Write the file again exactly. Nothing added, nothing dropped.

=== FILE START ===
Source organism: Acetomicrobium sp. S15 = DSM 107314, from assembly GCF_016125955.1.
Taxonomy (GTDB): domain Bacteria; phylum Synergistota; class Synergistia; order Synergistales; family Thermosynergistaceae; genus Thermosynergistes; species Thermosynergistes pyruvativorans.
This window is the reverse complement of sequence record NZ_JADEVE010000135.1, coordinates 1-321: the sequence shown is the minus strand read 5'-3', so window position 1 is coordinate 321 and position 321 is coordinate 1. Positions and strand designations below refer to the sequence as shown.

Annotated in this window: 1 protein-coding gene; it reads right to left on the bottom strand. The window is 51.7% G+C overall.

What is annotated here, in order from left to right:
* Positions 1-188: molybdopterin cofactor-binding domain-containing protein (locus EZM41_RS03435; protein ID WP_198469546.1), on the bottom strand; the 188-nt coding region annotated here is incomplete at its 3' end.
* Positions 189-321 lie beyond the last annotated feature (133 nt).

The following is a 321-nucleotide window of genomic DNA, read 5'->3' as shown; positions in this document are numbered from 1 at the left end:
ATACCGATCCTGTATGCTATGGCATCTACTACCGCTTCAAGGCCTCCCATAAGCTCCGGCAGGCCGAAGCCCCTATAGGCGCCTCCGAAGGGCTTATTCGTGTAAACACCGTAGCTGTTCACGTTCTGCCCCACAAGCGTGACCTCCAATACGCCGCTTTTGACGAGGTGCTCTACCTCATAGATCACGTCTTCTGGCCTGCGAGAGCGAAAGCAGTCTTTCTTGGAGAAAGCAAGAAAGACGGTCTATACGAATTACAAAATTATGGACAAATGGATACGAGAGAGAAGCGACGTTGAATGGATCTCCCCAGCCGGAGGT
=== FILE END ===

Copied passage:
Source organism: Acetomicrobium sp. S15 = DSM 107314, from assembly GCF_016125955.1.
Taxonomy (GTDB): domain Bacteria; phylum Synergistota; class Synergistia; order Synergistales; family Thermosynergistaceae; genus Thermosynergistes; species Thermosynergistes pyruvativorans.
This window is the reverse complement of sequence record NZ_JADEVE010000135.1, coordinates 1-321: the sequence shown is the minus strand read 5'-3', so window position 1 is coordinate 321 and position 321 is coordinate 1. Positions and strand designations below refer to the sequence as shown.

Annotated in this window: 1 protein-coding gene; it reads right to left on the bottom strand. The window is 51.7% G+C overall.

What is annotated here, in order from left to right:
* Positions 1-188: molybdopterin cofactor-binding domain-containing protein (locus EZM41_RS03435; protein ID WP_198469546.1), on the bottom strand; the 188-nt coding region annotated here is incomplete at its 3' end.
* Positions 189-321 lie beyond the last annotated feature (133 nt).

The following is a 321-nucleotide window of genomic DNA, read 5'->3' as shown; positions in this document are numbered from 1 at the left end:
ATACCGATCCTGTATGCTATGGCATCTACTACCGCTTCAAGGCCTCCCATAAGCTCCGGCAGGCCGAAGCCCCTATAGGCGCCTCCGAAGGGCTTATTCGTGTAAACACCGTAGCTGTTCACGTTCTGCCCCACAAGCGTGACCTCCAATACGCCGCTTTTGACGAGGTGCTCTACCTCATAGATCACGTCTTCTGGCCTGCGAGAGCGAAAGCAGTCTTTCTTGGAGAAAGCAAGAAAGACGGTCTATACGAATTACAAAATTATGGACAAATGGATACGAGAGAGAAGCGACGTTGAATGGATCTCCCCAGCCGGAGGT